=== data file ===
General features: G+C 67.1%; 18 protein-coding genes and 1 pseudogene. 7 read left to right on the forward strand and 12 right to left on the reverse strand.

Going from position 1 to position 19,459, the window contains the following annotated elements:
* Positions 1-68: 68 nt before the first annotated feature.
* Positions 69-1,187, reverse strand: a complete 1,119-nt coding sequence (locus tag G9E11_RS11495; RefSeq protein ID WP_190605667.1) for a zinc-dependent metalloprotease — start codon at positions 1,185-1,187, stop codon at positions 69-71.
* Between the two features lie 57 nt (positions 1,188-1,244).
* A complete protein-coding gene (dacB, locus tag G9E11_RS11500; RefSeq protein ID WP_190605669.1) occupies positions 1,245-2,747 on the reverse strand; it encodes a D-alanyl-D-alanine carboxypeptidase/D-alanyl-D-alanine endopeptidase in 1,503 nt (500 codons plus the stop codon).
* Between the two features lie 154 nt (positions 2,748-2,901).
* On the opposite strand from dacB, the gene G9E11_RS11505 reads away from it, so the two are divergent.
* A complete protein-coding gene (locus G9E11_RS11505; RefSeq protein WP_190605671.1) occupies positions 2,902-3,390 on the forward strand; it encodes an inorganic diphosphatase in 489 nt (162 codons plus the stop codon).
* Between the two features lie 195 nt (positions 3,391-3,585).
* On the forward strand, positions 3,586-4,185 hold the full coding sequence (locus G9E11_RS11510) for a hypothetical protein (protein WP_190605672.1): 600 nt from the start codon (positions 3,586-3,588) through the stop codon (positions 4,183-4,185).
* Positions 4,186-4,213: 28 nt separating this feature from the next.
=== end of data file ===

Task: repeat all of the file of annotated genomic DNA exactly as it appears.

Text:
General features: G+C 67.1%; 18 protein-coding genes and 1 pseudogene. 7 read left to right on the forward strand and 12 right to left on the reverse strand.

Going from position 1 to position 19,459, the window contains the following annotated elements:
* Positions 1-68: 68 nt before the first annotated feature.
* Positions 69-1,187, reverse strand: a complete 1,119-nt coding sequence (locus tag G9E11_RS11495; RefSeq protein ID WP_190605667.1) for a zinc-dependent metalloprotease — start codon at positions 1,185-1,187, stop codon at positions 69-71.
* Between the two features lie 57 nt (positions 1,188-1,244).
* A complete protein-coding gene (dacB, locus tag G9E11_RS11500; RefSeq protein ID WP_190605669.1) occupies positions 1,245-2,747 on the reverse strand; it encodes a D-alanyl-D-alanine carboxypeptidase/D-alanyl-D-alanine endopeptidase in 1,503 nt (500 codons plus the stop codon).
* Between the two features lie 154 nt (positions 2,748-2,901).
* On the opposite strand from dacB, the gene G9E11_RS11505 reads away from it, so the two are divergent.
* A complete protein-coding gene (locus G9E11_RS11505; RefSeq protein WP_190605671.1) occupies positions 2,902-3,390 on the forward strand; it encodes an inorganic diphosphatase in 489 nt (162 codons plus the stop codon).
* Between the two features lie 195 nt (positions 3,391-3,585).
* On the forward strand, positions 3,586-4,185 hold the full coding sequence (locus G9E11_RS11510) for a hypothetical protein (protein WP_190605672.1): 600 nt from the start codon (positions 3,586-3,588) through the stop codon (positions 4,183-4,185).
* Positions 4,186-4,213: 28 nt separating this feature from the next.